Imphal Peace Museum celebrates 3rd anniversary
Imphal, June 22 (EMN): The Imphal Peace Museum (IPM), located at the foothill of Maibam Lokpa Ching, popularly known as Red Hill about 20 km south of Imphal, an area that saw fierce fighting during World War II, celebrated its third anniversary under the aegis of the Manipur Tourism Forum (MTF) on Wednesday.
Speaking on the occasion, Manipur Governor La Ganesan said, “Today, the IPM has become the hallmark and testimony of the strong historical connection, which the people of Manipur have with Japan”.
He added, “I believe that this can be an event to make Manipur known to many parts of the world and to make Manipur a World War II heritage site, attracting tourists from across the globe especially those countries, whose citizens’ lives are laid down here”.
In his speech, Minister and Deputy Chief of Mission of the Embassy of Japan to India, Kawazu Kunihiko said that he would like to cooperate with the citizens of Manipur to strengthen the Japan-Manipur relationship as well as the India-Japan relation.
Atsushi Sunami, President of Sasakawa Peace Foundation (SPF) thanked the people of Manipur for the museum. This is a great moment for us, he said.
According to Haobam Joyremba, Museum Director, the IPM has been visited by nearly 29,000 people since its opening in June 2019. The museum has been closed for more than eight months due to the global COVID-19 pandemic, he added.
The IPM, which was established with the support and assistance from Nippon Foundation and SPF, has three sections. The first section of the museum exhibits a timeline of the Battle of Imphal, along with names of casualties in the war. It also features names of the local people of Manipur who joined the Indian National Army.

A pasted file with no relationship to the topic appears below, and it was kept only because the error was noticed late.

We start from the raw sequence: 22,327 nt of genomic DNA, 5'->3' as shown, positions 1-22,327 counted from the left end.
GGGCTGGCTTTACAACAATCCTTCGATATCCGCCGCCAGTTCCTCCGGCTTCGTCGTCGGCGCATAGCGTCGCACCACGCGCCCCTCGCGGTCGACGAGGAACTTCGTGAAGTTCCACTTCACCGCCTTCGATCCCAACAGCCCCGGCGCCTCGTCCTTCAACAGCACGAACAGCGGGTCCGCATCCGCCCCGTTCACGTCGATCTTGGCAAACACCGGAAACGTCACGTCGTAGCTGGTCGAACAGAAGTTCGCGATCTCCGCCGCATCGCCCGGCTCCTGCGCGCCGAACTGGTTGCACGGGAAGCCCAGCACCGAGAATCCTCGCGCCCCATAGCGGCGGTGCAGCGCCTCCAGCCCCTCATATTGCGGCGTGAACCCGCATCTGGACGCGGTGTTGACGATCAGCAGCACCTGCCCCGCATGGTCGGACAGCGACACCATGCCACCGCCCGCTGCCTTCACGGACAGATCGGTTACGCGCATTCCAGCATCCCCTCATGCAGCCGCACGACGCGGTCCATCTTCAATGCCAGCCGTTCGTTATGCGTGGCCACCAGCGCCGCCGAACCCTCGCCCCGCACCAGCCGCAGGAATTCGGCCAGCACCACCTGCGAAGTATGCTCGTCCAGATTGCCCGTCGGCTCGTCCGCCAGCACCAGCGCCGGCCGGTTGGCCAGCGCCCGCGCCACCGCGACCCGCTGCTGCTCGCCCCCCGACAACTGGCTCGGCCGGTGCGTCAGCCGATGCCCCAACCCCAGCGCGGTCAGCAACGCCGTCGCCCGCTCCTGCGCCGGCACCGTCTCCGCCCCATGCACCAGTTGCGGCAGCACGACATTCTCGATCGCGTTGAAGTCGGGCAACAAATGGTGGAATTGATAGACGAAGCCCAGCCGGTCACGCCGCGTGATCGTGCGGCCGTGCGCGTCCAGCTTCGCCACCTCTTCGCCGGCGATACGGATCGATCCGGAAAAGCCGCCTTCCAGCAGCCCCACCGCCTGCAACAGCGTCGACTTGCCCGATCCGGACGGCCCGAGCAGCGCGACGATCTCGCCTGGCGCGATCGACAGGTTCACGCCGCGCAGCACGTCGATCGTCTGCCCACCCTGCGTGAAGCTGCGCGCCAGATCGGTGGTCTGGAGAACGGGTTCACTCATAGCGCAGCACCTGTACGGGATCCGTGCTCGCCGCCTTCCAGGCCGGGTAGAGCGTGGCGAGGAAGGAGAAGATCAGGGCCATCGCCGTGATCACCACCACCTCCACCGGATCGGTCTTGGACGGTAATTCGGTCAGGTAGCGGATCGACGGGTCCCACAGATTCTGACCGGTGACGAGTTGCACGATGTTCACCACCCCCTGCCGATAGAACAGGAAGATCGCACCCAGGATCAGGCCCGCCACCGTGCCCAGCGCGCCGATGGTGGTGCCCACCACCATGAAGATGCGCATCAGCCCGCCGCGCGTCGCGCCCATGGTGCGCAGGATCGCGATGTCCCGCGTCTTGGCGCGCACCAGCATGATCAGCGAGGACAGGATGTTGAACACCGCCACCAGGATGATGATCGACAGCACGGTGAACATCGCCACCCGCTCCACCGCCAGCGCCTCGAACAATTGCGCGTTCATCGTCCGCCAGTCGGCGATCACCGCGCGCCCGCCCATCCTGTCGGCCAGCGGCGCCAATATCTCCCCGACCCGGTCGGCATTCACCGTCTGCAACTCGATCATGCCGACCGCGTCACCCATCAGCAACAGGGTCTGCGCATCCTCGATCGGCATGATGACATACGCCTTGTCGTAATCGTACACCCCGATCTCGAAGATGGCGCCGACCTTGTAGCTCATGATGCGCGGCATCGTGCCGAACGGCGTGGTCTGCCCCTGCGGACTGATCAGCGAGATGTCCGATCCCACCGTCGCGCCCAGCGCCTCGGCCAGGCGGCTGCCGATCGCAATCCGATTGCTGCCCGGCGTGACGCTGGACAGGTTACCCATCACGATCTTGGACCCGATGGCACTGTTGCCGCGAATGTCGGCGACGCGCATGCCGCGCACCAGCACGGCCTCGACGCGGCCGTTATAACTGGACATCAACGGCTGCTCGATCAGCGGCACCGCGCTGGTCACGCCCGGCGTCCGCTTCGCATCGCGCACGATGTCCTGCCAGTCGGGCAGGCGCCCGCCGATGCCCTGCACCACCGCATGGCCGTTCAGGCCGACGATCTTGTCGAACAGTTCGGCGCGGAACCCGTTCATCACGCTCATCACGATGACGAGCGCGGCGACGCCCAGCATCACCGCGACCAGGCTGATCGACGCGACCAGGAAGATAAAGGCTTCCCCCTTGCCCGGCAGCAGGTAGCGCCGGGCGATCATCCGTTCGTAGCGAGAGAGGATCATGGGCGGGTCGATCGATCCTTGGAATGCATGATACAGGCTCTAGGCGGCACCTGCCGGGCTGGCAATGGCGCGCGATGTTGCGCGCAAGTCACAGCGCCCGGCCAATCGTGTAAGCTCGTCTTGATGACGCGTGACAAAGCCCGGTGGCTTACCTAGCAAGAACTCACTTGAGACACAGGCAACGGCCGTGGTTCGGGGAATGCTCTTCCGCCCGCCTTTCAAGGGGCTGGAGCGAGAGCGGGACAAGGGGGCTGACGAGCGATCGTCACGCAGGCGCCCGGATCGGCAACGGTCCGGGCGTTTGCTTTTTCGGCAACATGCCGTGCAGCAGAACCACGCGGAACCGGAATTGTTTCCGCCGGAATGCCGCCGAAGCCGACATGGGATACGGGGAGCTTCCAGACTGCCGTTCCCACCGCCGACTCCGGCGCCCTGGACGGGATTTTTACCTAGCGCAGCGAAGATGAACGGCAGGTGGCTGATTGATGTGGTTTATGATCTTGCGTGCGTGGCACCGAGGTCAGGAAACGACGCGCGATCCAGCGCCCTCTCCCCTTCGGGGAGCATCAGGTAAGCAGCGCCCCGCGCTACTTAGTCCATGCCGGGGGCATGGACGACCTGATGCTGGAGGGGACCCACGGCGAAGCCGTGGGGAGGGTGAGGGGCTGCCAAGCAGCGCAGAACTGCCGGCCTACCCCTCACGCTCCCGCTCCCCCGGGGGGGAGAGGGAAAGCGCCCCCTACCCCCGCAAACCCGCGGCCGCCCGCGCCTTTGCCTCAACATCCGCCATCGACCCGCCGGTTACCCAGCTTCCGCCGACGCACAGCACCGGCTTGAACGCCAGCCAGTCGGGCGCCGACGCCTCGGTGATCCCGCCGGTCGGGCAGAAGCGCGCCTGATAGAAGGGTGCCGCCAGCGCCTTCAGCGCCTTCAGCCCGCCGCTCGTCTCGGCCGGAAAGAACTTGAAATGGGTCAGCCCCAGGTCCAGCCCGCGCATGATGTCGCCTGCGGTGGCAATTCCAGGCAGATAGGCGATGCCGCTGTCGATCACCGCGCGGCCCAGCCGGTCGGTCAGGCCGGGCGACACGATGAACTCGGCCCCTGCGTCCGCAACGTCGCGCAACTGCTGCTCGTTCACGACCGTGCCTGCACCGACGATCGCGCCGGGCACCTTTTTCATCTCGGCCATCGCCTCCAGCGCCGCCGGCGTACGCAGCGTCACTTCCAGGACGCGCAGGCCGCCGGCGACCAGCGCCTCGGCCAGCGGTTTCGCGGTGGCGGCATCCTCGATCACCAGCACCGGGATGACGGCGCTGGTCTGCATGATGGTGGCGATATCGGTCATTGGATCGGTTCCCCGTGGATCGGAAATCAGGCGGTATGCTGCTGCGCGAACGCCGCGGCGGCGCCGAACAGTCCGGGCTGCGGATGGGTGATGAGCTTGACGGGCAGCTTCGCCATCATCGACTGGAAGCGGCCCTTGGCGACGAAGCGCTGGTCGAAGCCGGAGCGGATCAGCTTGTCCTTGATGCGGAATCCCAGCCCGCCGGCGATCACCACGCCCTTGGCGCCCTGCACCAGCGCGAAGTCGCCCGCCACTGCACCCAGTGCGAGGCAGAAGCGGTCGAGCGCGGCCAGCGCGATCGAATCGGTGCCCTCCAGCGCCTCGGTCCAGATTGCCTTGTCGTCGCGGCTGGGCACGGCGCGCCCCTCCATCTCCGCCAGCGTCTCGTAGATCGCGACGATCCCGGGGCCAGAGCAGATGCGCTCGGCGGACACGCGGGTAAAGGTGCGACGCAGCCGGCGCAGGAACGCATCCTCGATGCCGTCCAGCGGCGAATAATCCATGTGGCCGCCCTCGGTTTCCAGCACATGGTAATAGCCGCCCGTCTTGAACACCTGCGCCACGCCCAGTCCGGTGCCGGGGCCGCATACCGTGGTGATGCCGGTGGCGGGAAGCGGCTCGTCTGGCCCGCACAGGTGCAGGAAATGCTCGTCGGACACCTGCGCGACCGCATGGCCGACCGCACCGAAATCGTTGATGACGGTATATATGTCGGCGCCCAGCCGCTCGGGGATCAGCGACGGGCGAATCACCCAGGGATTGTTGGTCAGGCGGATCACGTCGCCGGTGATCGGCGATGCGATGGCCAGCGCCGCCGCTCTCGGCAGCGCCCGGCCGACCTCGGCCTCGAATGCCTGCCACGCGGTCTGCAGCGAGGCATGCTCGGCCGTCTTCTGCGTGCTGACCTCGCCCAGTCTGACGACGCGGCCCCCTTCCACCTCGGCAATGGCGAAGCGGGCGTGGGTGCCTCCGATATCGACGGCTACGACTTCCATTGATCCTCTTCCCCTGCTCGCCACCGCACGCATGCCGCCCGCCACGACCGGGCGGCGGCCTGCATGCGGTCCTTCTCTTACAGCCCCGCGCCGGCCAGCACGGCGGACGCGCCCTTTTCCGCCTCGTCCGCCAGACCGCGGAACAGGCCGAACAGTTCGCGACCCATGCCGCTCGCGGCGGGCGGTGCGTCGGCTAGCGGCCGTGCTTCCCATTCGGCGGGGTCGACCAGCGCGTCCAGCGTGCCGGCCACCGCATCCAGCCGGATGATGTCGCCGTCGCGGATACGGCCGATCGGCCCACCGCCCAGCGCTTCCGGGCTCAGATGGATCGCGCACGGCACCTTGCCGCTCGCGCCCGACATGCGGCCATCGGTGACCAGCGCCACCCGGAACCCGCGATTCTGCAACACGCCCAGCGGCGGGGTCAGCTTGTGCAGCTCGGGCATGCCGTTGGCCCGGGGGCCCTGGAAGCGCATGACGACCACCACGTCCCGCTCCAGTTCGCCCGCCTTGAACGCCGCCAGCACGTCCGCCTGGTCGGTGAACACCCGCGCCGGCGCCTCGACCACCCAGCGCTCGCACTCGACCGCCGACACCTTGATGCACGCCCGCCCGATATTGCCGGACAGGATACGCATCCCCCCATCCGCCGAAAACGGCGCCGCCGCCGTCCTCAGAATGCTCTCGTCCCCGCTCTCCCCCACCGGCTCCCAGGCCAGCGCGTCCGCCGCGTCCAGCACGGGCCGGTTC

The second section depicts the post-war scenarios in Manipur, highlighting the impact of war and the recovery process. Displays such as antique television sets, photographs, cameras etc. are part of the section, highlighting entry of the modern era into Manipur as a consequence of World War II.
Another section displays the arts and cultural life of Manipur through photographs, audio-visual features and still models. A framed calligraphy by the former Prime Minister of Japan, Abe Shinzo with the word ‘Peace’ or ‘Heiwa’ in Japanese, which is an unfaltering hope for a peaceful future, is also the main attraction of the museum.
Stating that they are requesting the state government to declare the entire peace museum site as a heritage site for peace and reconciliation, Museum Director Joyremba said, “We would like to continue this journey in a bigger way and promote the message of peace and reconciliation. We have been tying up with the Japanese authorities and most probably, we will be having the Manipur-Japan festival prior to Sangai festival in November this year”.
The day’s ceremony brought delegates from the Embassy of Japan, officials from SPF, founder president Dr. Th Dhabali-led functionaries of MTF, Commissioner (Tourism) PK Jha, Imphal Campaign Foundation and others to show support for the museum as a symbol of peace and reconciliation.
A documentary film was also released during the event.